In the world of assisted reproductive technology (ART), egg freezing is a relatively new offering. The American Society for Reproductive Medicine (ASRM) just recently lifted the "experimental" label from the procedure. The ASRM practice committee found sufficient evidence to “demonstrate acceptable success rates in young highly selected populations.”
National statistics on in vitro fertilization (IVF) from frozen eggs, was recently presented at the 2013 ASRM conference in Boston. They stated that women who use frozen donor eggs, from a younger woman, is just as effective as fresh donor eggs. Donor egg statistics would mimic the statistics of a young woman who donated her own eggs for use later in life.
According to fertility experts, prior to 2004, there were very few reported births from frozen eggs. Since then, however, technology has improved and thousands of babies have been born from frozen eggs. In addition, the incidence of birth defects in frozen egg babies does not appear to be increased when compared to natural conceptions. And according to studies, at some fertility clinics the birth rate for IVF procedures with frozen eggs that were retrieved from women under 36 is now close to 50 percent, which is comparable to the IVF birth rate with fresh eggs from women of that age.
This type of success has also given rise to frozen donor egg banks where women in need of egg donation can select frozen donor eggs rather than selecting a donor and then coordinating cycles for egg retrieval and embryo transfer.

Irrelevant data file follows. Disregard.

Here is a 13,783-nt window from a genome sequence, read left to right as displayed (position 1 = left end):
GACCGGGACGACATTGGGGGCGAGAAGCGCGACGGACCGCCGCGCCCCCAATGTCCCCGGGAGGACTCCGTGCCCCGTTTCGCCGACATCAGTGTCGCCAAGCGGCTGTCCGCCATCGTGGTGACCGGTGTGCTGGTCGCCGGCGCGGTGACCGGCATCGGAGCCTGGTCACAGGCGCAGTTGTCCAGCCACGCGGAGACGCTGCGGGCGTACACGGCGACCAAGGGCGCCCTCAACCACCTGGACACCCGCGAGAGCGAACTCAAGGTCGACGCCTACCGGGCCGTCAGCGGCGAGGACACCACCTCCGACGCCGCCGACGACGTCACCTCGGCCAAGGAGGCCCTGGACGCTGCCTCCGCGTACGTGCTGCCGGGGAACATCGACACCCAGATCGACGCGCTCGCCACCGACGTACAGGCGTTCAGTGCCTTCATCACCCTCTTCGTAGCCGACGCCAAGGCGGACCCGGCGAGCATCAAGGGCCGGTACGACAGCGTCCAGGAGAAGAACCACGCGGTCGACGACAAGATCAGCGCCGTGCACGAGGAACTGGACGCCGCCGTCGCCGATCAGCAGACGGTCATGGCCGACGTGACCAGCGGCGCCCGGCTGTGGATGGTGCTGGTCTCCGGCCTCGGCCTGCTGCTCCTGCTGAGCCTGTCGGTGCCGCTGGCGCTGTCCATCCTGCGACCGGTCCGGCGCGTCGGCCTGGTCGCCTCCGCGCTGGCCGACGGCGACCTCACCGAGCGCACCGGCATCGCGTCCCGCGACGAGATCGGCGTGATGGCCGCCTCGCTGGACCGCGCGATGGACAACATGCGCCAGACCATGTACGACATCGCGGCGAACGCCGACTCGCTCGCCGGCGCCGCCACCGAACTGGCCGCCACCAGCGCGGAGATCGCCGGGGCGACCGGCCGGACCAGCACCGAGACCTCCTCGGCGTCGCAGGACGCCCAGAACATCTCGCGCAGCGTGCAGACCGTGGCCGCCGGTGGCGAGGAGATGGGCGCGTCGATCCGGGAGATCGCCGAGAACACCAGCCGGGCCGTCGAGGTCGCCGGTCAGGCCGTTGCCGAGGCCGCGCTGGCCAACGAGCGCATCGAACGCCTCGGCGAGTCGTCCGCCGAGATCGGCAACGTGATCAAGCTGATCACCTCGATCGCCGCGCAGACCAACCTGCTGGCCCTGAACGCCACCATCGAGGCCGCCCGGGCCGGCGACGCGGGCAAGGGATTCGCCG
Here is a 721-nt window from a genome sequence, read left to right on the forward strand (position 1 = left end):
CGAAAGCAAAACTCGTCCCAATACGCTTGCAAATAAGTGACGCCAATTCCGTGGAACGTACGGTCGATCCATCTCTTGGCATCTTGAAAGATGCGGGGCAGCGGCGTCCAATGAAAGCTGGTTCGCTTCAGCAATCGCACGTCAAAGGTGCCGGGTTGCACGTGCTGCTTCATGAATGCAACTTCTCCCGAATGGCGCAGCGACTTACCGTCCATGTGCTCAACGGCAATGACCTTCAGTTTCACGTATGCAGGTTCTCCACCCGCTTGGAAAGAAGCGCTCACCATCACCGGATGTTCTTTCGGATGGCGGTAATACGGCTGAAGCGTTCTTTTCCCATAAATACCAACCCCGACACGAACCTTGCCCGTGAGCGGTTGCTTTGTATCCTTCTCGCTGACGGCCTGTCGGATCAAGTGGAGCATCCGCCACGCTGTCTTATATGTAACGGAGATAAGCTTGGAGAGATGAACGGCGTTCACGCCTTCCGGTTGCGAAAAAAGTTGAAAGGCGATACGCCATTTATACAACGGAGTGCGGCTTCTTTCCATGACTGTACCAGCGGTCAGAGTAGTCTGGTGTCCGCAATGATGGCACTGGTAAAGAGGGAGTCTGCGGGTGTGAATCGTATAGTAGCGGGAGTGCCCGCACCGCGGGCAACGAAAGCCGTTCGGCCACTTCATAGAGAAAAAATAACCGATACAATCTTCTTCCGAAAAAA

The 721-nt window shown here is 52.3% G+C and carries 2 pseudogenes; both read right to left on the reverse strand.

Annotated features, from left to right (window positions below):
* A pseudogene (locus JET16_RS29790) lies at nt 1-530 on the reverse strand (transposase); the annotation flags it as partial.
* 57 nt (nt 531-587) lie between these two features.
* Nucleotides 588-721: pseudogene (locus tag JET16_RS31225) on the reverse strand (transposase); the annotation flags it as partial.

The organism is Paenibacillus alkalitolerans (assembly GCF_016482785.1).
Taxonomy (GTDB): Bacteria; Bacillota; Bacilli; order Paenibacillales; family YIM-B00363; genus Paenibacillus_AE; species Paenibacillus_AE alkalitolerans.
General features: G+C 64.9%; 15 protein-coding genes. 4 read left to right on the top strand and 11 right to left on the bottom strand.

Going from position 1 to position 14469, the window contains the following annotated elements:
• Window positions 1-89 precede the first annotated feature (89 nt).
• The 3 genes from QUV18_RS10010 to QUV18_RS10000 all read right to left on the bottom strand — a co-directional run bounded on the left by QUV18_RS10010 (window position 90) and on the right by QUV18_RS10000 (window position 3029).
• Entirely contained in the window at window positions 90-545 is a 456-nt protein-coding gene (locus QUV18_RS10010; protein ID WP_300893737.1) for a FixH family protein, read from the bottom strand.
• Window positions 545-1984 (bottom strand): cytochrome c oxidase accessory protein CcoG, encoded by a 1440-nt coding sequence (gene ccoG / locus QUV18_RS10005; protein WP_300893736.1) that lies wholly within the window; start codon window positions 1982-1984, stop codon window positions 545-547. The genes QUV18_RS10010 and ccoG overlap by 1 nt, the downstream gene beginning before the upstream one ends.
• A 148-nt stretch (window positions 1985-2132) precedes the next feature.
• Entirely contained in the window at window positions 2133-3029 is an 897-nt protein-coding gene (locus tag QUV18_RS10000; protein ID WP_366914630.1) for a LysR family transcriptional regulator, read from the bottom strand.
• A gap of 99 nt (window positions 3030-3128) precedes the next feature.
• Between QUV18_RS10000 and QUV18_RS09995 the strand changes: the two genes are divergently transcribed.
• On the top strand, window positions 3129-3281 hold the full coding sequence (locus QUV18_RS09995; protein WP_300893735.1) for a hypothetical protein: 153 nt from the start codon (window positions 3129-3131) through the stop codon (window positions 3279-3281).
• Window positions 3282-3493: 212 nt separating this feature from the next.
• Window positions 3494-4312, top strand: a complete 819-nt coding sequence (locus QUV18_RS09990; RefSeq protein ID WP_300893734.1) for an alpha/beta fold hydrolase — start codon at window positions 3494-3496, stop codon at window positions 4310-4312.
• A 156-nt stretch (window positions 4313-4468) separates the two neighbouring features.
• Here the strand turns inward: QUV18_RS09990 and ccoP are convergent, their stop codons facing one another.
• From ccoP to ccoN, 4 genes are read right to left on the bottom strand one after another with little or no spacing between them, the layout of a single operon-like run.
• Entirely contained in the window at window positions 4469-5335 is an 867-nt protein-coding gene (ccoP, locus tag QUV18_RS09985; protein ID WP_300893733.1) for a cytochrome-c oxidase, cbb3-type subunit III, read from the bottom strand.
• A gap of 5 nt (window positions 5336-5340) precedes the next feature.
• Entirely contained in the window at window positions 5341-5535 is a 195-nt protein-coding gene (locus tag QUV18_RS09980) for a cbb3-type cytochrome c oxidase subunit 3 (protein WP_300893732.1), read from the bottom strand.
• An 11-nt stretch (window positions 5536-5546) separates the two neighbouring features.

Egg freezing is now well established and has high success rates. Using a database which included data from over 2,200 egg freezing cycles of 1,805 women from the United States and Europe success in the freezing process was reported to decline as women aged, dropping sharply at the age of 36. The study also showed pregnancies from young, frozen eggs can be implanted as late as 44 years old, but the rate of pregnancy declines after the age of 42. ASRM does urge caution and points out that the age of the woman at the time of egg freezing is a very important factor.
It is important to remember that egg quality is highest during your reproductive prime, which is age 16 to 28. During the mid-reproductive years — ages 29 to 38 — percentage of quality eggs begins to decline while quantity may stay consistent. But when you get to the late reproductive period — ages 39 to 44 — there are eggs that are still usable, but there is a diminished chance of pregnancy from these eggs.
To increase your chances of success with frozen eggs, become educated about the process and freeze them as early as possible.